Installing An Air Compressor In Your Shop Or Work Area


When you need to have compressed air in your shop to power tools or blow debris and material away from a work surface, installing a rotatory compressor is often the most effective solution. Working with an air compressor dealer to determine which compressor offers what you need is an excellent place to start.

Single Stage Air Compressors

For most workshops, a single-stage rotary air compressor is a good choice because it can deliver a consistent amount of air, at about one hundred and twenty PSI (pounds per square inch). That is more than enough pressure to run most tools, and air compressor dealers have units with many different tank sizes and configurations, so you can buy the right one to fit the space you have. 

The single-stage compressor has one piston in the compressor and draws in the air on the downstroke, then compresses it on the upstroke. The system is efficient and once compressed, the air is moved to the storage tank on the compressor until it is needed. The design works well, and most shops do not need more compressed air than this. 

As you use the air from the storage tank, the compressor will refill the tank as you are working. The cycle typically keeps the tank filled, even when using it to power tools and other equipment. 

Two-Stage Air Compressors

A two-stage compressor is similar to the single-stage compressor but there is a second chamber and piston inside the compressor that takes the compressed air from the first chamber and compresses it further before sending it into the storage tank. The addition compression typically produces about one hundred and seventy-five PSI in the tank. 

If you need a two-stage compressor, talk with your air compressor dealer about the advantages and cost differences to determine if there is an added benefit for your shop. Often shops using large air-powered tools or many tools at one may need the additional air these compressors produce, but it does come at a higher cost when setting up your system.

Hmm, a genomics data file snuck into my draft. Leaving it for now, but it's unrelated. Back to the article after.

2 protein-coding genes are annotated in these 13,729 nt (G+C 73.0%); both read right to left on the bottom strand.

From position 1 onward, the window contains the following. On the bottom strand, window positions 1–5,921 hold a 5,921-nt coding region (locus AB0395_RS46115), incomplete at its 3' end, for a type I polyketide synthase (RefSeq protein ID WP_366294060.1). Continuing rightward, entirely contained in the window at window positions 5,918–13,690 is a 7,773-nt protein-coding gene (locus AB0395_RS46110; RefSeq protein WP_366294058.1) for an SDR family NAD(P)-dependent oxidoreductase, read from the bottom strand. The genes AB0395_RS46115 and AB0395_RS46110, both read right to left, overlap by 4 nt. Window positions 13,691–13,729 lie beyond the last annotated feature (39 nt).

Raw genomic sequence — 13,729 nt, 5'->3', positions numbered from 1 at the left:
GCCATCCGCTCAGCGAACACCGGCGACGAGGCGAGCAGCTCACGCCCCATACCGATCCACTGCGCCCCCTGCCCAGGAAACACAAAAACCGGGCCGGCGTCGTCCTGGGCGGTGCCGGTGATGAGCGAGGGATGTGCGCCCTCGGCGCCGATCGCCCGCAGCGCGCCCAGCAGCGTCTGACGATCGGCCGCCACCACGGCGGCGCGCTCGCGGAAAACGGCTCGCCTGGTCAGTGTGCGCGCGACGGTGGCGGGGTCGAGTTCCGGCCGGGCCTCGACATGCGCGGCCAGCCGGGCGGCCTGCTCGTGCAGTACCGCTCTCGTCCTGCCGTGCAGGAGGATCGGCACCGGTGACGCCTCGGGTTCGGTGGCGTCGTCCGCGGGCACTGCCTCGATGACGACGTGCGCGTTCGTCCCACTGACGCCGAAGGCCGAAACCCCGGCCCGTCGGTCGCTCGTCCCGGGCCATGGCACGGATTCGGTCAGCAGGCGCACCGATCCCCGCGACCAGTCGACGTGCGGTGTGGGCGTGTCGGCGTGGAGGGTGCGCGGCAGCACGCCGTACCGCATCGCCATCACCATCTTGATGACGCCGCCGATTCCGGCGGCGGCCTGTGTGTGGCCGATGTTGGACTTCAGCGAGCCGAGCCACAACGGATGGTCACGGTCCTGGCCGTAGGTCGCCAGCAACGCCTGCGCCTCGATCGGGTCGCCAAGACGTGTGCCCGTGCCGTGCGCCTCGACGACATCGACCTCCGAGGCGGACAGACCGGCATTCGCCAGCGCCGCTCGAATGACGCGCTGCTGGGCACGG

Installing Your Air Compressor

Once you settle on the size and design of the compressor you will need in your shop, you can have your compressor installed for you. Your air compressor dealer may offer installation and setup, or you may need to find a contractor that can do the work for you. 

You will need an electrical connection near the compressor, and if you want to run airlines around the shop, plumbing it in with steel or plastic lines is an excellent way to get air to workbenches and other areas without having a lot of air hoses running across the floor. 

For more information about air compressors, speak to a distributor, such as a Quincy compressor distributor.


26 August 2021

a checklist for creating a safe industrial workplace

How safe is your industrial workplace? Do your employees have all of the safety equipment they need to safely do their jobs every day? Are dangerous areas clearly labeled? Are the emergency exits visible from different areas of the workplace? There are many elements that go into keeping an industrial workplace safe, so it can be difficult to know if you have every element covered. Visit our site to find a checklist that can help you walk through your building and check for every possible safety measure that could be put in place. It is my hope that the information provided will help you and your employees avoid serious injuries.